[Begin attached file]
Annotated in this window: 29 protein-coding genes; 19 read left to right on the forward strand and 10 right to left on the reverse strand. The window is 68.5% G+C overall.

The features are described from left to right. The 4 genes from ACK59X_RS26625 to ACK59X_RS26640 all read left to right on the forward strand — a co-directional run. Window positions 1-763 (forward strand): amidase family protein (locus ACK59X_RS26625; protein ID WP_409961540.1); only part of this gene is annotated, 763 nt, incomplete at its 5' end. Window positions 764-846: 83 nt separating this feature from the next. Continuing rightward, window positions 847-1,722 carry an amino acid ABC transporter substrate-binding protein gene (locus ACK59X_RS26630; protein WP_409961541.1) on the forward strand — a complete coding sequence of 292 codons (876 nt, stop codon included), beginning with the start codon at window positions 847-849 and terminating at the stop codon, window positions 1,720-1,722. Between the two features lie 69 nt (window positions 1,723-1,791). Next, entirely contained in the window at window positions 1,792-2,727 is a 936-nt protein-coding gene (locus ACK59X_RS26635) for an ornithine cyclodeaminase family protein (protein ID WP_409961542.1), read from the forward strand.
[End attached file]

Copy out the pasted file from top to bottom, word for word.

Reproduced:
Annotated in this window: 29 protein-coding genes; 19 read left to right on the forward strand and 10 right to left on the reverse strand. The window is 68.5% G+C overall.

The features are described from left to right. The 4 genes from ACK59X_RS26625 to ACK59X_RS26640 all read left to right on the forward strand — a co-directional run. Window positions 1-763 (forward strand): amidase family protein (locus ACK59X_RS26625; protein ID WP_409961540.1); only part of this gene is annotated, 763 nt, incomplete at its 5' end. Window positions 764-846: 83 nt separating this feature from the next. Continuing rightward, window positions 847-1,722 carry an amino acid ABC transporter substrate-binding protein gene (locus ACK59X_RS26630; protein WP_409961541.1) on the forward strand — a complete coding sequence of 292 codons (876 nt, stop codon included), beginning with the start codon at window positions 847-849 and terminating at the stop codon, window positions 1,720-1,722. Between the two features lie 69 nt (window positions 1,723-1,791). Next, entirely contained in the window at window positions 1,792-2,727 is a 936-nt protein-coding gene (locus ACK59X_RS26635) for an ornithine cyclodeaminase family protein (protein ID WP_409961542.1), read from the forward strand.